Le Fanu was known as the ‘British Poe’ (he was Anglo-Irish). I’ve always admired Poe’s control of the musical elements of poetry and the endless, beautifully structured sentences of his prose. I get carried away by them, especially in the opening of his well-known ‘The Fall of the House of Usher’. Some of the stories might terrify you, depending on your sensibility, but they’re worth reading just for his language and his dark, brooding, half-crazed protagonists.
Wilkie Collins’ novella The Haunted Hotel is a mix of ghost story, gothic mystery and psychological thriller. There’s a long cast of characters, which can be confusing, but it is engaging. He is best known for The Woman in White and The Moonstone. There are some short stories along with the novella in the volume I got and I’m looking forward to reading those.
M.R. James ‘s stories are inhabited by palpable forces of evil. Figures appear in paintings, voices of demons are heard, sepia drawings contain horrors that are reawakened. Ordinary objects and situations become nightmarish. Some are less frightening than others, to a modern reader at least, but there is something genuinely creepy about ‘The Mezzotint’ in which a print of an old manor-house changes perceptibly to include a spooky figure that wasn’t there before. There are one or two passages which I’m not sure are intentionally funny where the narrator intrudes, as is the style of the time, to comment, for example, on a game of golf: ‘…which golfing persons can imagine for themselves, but which the conscientious writer has no right to inflict upon any non-golfing persons’.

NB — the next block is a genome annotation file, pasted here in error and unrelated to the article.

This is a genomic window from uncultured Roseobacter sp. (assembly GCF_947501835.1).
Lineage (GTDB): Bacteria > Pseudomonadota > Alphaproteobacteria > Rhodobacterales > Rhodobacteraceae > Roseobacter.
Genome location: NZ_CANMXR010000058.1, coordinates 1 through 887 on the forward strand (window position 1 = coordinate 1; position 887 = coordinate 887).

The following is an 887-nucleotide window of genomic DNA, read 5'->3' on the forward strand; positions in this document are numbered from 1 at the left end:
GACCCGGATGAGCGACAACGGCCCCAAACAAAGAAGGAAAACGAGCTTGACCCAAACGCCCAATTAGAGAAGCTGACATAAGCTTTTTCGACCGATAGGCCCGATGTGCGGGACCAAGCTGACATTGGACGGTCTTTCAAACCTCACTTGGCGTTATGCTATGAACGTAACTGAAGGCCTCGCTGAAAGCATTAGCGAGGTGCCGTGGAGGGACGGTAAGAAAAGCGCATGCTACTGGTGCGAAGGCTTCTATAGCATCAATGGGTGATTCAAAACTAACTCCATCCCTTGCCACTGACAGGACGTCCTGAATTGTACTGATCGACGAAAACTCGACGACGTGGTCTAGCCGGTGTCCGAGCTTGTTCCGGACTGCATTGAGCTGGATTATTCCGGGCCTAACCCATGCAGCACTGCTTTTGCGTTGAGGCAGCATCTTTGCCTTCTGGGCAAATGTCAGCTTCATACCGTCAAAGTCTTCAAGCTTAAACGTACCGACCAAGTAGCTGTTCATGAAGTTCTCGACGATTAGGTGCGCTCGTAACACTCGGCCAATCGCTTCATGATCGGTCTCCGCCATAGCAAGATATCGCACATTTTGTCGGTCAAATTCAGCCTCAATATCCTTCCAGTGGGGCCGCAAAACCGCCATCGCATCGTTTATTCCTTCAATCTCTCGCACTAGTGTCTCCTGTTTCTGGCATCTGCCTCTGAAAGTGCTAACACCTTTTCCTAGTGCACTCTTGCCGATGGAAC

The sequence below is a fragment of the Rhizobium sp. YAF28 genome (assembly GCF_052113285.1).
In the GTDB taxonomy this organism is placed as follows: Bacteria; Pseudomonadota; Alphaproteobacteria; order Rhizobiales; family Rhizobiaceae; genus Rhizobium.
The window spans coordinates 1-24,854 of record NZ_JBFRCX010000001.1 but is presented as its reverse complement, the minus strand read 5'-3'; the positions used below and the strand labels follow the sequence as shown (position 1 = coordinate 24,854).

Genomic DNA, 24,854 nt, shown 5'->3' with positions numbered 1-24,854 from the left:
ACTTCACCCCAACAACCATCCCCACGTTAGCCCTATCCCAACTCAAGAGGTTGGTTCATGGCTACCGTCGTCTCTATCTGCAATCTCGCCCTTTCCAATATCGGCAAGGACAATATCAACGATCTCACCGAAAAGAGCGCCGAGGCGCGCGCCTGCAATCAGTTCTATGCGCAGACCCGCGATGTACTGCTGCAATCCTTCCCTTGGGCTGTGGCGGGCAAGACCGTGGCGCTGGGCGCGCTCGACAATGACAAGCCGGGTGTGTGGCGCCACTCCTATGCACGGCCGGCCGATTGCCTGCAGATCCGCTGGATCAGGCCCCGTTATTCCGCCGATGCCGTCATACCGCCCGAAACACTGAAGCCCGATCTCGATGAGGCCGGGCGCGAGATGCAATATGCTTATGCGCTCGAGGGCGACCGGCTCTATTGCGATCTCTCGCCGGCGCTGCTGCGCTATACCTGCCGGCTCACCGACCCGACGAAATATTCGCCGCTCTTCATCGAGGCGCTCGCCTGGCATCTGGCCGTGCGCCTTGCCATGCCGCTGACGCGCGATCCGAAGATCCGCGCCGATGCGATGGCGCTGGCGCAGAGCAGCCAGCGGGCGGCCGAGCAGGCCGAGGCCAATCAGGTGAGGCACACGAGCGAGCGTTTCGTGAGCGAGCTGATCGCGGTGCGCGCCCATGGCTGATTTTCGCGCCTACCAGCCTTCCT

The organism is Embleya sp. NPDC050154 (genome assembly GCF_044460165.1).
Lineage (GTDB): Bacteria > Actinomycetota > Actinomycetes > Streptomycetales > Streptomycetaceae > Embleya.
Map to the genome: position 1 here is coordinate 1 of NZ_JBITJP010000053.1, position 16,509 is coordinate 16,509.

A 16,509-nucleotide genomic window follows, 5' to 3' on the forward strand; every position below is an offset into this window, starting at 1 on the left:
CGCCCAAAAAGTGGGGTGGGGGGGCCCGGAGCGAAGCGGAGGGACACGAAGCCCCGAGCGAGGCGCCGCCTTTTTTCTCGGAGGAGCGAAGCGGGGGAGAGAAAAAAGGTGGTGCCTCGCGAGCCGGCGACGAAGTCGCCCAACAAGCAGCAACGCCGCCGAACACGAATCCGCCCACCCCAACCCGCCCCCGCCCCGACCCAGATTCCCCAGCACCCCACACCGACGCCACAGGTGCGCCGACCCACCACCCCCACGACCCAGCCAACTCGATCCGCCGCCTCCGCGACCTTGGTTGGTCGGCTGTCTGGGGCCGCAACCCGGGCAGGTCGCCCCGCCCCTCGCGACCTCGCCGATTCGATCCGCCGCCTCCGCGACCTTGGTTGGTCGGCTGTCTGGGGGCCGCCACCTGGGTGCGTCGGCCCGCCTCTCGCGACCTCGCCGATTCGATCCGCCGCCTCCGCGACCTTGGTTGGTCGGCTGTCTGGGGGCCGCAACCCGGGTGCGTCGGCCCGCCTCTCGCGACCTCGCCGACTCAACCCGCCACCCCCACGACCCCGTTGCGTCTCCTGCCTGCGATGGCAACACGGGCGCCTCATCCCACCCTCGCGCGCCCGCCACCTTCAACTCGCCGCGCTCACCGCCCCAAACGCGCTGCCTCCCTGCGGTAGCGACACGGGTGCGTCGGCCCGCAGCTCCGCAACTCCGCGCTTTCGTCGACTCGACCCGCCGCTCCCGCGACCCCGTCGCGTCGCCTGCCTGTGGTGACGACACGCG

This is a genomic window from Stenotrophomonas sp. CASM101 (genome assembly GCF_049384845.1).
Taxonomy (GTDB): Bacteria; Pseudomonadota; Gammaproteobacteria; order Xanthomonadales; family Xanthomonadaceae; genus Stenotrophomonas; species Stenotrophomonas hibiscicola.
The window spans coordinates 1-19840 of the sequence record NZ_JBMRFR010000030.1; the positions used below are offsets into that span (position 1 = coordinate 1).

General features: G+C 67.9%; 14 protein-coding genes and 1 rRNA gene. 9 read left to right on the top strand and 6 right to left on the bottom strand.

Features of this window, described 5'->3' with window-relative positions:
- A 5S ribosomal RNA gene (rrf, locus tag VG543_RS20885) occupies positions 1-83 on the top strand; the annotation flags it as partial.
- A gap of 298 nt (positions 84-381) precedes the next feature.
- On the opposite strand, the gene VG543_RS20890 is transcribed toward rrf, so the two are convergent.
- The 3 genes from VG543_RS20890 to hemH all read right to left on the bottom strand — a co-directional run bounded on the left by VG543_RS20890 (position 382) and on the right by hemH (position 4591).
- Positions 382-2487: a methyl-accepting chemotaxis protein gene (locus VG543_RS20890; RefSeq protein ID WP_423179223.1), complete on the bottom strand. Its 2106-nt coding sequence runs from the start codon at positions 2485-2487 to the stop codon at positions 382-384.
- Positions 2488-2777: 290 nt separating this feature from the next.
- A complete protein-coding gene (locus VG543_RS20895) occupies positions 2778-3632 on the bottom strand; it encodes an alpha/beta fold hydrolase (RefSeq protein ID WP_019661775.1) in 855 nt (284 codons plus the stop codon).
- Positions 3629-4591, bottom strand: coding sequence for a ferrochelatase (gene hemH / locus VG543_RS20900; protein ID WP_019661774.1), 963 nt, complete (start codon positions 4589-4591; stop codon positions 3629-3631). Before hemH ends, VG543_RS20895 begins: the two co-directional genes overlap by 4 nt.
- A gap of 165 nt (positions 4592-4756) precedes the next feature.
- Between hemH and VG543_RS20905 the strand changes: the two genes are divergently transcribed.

I must remember to write that next time I have to describe anything golf related.
Some of Elizabeth Bowen’s novels and short stories were familiar to me, but she too became fascinated by the supernatural and produced a number of stories which were later published in collections: Encounters, The Cat Jumps and The Demon Lover. In the title story of the last collection a woman’s fickleness engenders its own terror, in ‘Green Holly’ the characters are beset by ghosts of murder and ‘Hand in Glove’ is an absorbing story of supernatural revenge. In her other ghost stories she seems to accept ghosts as part of the continuity of time.
It’s ironic that it was my brand new Kindle that allowed me to access most of the nineteenth century gothic tales I read. I have to admit that my first Kindle purchase was the anthology published by Five Stop Story (to be read in five stops on the London Underground), in which one of my own stories, ‘Mirage’, features, having been published on the website last year.
Does anybody else have a passion for the Gothic? Are there any authors you particularly admire, contemporary or older? Any films come to mind? Recommendations welcome. And Happy New Year with no nightmares!
- Short stories: Elizabeth Bowen and Tessa Hadley (guardian.co.uk)
- Early ’60s Horror (5) (hilobrow.com)
- Monday musings on Australian literature: Australian Gothic (19th century) (whisperinggums.wordpress.com)
- Irish Times article